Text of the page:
Special features

A piece of research from Cambridge Associates provides supporting evidence for something industry insiders have been pretty sure of all along: sector-focused private investment funds outperform generalists.

The study defined sector specialists as managers that have invested more than 70 percent of their capital in one of four sectors – consumer, financial services, health care, and technology – and looked at investments made over the ten-year period from 2001 to 2010.

According to Cambridge, sector specialist investments between 2001 and 2010 made up 12 percent of the total invested capital in these four sectors during this time period, with the most investments made in the technology sector. While sector-specific funds were mostly mid-market in size, the size of the generalist funds was much more varied.

Taken as a group, sector-focused funds generated a multiple of invested capital of 2.2 and a gross internal rate of return of 23.2 percent. Generalist managers returned an aggregate 1.9x and a 17.5 percent gross IRR.

What’s more, the study shows that sector-focused funds outperformed generalists in nine out of the ten years examined. Only in 2002 did generalists blow the specialists out of the water, returning 3.1x compared to 1.9x.

The research discovered that sector specialists were better able to minimise capital loss. Only 14 percent to 25 percent of sector specialist capital was in investments valued at less than 1x, compared to 28 percent to 31 percent for generalists.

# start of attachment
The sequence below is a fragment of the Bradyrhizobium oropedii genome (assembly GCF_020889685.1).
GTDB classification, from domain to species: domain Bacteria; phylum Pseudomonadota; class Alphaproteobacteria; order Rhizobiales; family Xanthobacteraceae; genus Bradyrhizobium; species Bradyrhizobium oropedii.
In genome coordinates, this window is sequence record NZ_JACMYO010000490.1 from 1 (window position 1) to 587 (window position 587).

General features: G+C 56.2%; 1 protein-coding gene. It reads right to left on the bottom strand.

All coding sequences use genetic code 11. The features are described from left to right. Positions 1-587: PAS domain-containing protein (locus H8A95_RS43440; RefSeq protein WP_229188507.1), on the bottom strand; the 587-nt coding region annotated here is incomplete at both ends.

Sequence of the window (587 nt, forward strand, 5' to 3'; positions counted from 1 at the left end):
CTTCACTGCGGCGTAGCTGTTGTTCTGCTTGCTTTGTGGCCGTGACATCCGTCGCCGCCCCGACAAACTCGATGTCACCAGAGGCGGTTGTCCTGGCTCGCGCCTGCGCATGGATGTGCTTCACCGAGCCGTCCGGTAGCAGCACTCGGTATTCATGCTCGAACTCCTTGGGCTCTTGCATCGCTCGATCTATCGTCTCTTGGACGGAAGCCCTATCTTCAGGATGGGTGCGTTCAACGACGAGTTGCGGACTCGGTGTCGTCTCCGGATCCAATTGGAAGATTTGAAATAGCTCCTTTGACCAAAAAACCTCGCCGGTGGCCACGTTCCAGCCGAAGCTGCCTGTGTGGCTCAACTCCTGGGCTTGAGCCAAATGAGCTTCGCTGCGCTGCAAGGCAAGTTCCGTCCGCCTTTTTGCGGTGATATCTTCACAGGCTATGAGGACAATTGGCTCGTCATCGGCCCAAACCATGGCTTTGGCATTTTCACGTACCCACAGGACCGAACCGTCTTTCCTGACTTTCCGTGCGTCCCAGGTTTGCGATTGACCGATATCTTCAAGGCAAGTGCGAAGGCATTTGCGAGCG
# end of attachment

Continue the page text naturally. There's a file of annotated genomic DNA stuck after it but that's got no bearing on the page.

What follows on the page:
“Through specialisation and domain expertise, the sector specialists appear to be better at avoiding bad investments without hindering their ability to invest in companies that generate outsized returns,” the study says.

Cambridge has identified several areas in which sector specialists appear to have a competitive advantage: sourcing and selecting portfolio companies; adding value post-acquisition; and exiting investments.

“The deep domain knowledge, industry contacts and sheer number of repetitions in a sector leads to higher quality and increased volume of deal flow and better pattern recognition for sector specialists.”

Sector-focused funds, therefore, seem like a no-brainer. However, as the study points out, this strategy is not so easy for smaller LPs. In order to achieve a healthy level of diversification, the investor would have to commit to more sector-focused managers than they would generalists, which means more time – and money.